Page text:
New York’s Primary A Waste of Money
I went and voted yesterday in the Republican Presidential primary because I felt it was my duty. It took just a few minutes, but two hours after my polling place in Niagara County opened at noon I was just the ninth person to come in and vote. There were three people seated at the table and all of them wanted to help me sign in and another guy operating the voting machine nearly helped me carry the ballot. Nice that they wanted to be so helpful, but the whole scene was pretty sad.
In Erie County, Elections Commissioner Ralph Mohr says turnout for primaries is about 30 percent. Yesterday’s turnout was lower than that, probably because people feel the candidate has already been determined and New York State’s 95 delegates are just being swept up in the flow.
Because the date of the primary is so late in the game, interest is diminished. The April 24th date is actually a compromise between Republicans who want New York’s primary to take place in February and Democrats who want the primary in June. So April it is.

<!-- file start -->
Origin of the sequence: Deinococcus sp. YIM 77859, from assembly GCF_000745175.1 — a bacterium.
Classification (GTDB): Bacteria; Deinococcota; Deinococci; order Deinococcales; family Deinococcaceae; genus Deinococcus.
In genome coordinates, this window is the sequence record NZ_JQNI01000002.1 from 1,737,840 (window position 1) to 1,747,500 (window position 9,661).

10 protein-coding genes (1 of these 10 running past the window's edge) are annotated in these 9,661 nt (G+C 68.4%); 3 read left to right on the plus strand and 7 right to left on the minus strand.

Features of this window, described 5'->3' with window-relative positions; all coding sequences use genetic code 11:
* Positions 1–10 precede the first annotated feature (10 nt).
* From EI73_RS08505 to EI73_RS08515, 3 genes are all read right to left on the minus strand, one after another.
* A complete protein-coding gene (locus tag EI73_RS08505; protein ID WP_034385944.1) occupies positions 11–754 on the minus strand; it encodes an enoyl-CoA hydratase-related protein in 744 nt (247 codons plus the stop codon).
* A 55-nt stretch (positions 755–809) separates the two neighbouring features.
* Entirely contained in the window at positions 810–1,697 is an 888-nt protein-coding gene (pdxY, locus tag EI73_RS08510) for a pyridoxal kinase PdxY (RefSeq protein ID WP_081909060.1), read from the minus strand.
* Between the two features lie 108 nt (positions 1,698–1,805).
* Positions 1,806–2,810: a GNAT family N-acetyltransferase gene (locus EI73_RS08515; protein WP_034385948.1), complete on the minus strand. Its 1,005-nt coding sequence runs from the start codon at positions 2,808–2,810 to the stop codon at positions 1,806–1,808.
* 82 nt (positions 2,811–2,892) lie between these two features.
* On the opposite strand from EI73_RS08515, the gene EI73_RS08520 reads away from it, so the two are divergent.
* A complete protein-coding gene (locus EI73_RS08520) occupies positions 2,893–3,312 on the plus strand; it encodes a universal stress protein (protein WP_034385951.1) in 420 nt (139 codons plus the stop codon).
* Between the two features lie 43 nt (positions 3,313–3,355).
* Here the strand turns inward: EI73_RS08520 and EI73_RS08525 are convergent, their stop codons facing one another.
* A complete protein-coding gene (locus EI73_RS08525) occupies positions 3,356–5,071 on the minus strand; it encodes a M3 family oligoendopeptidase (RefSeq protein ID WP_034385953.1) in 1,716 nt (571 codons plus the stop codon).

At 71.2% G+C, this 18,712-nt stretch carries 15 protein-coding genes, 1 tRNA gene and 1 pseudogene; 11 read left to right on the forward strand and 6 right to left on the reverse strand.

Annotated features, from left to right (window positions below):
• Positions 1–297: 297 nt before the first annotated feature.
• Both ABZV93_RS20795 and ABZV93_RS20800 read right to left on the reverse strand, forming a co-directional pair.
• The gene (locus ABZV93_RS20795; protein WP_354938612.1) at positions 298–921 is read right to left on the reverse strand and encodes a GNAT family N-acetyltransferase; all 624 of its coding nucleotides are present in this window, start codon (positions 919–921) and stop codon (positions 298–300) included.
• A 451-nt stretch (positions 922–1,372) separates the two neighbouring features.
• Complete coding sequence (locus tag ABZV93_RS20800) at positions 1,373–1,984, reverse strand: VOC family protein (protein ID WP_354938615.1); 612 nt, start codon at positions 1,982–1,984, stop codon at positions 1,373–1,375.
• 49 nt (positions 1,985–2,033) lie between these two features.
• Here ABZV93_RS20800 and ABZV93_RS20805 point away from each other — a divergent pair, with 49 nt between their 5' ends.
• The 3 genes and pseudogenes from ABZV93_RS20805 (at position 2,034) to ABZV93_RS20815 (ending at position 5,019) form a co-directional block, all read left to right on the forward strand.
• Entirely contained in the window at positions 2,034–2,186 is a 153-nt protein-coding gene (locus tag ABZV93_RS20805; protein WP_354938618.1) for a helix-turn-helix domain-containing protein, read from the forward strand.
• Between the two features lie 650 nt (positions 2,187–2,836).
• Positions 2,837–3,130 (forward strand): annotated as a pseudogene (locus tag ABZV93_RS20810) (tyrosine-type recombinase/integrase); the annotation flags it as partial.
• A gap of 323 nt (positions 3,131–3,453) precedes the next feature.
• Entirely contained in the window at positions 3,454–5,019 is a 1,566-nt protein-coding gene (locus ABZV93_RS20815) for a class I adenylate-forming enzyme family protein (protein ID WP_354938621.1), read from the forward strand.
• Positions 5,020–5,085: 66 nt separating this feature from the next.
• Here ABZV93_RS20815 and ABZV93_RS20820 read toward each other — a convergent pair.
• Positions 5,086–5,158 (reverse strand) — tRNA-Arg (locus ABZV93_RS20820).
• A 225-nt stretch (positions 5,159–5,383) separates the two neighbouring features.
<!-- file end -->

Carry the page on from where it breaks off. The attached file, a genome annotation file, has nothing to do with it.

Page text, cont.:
Of the four candidates that appeared on the ballot, one of the candidates, Rick Santorum, has already pulled out. Ron Paul is viewed as the longest of longshots and Newt Gingrich’s campaign is just about out of money. So that leaves Mitt Romney to inherit all of the state’s delegates.
Canisius College Political Science professor Kevin Hardwick said over the weekend New York's late primary date was like standing in line for 3 hours for tickets to a show only to arrive at the window and see it slammed shut with a “sold out” sign. That comment got him an invitation to appear on last night’s The Daily Show on the Comedy Network.
Voters in Connecticut, Rhode Island, Delaware and Pennsylvania also went to the polls yesterday and just like New York the situation is the same in those states. Turnout was low.
According to WIVB-TV, eight hours after one polling place in Buffalo opened its doors they still hadn’t seen a single voter come thru the door. Still, it’s costing Erie County $100,000 to put on a show that very few people are willing to see.